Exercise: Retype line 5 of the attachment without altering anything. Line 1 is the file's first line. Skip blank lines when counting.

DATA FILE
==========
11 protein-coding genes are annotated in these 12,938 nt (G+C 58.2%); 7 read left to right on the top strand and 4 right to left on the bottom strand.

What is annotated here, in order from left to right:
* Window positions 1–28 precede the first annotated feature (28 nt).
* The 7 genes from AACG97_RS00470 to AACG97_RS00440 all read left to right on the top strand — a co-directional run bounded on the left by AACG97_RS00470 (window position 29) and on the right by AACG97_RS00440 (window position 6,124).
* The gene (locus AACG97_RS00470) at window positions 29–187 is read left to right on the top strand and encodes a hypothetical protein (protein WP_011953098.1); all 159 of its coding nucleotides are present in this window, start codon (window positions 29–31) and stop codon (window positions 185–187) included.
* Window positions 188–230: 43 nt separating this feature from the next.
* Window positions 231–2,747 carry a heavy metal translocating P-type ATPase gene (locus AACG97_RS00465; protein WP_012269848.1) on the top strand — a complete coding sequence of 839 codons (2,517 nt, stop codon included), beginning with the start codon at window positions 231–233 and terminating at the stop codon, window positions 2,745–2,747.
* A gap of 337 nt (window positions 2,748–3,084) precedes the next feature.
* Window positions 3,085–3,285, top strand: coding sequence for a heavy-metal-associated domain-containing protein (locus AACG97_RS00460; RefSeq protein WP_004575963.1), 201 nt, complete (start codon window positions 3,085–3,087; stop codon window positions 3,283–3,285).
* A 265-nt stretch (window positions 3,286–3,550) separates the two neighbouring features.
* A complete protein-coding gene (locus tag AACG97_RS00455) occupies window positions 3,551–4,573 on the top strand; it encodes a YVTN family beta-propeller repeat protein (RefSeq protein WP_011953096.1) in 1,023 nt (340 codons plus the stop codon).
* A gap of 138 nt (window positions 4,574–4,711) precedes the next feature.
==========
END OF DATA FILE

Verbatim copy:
* The gene (locus AACG97_RS00470) at window positions 29–187 is read left to right on the top strand and encodes a hypothetical protein (protein WP_011953098.1); all 159 of its coding nucleotides are present in this window, start codon (window positions 29–31) and stop codon (window positions 185–187) included.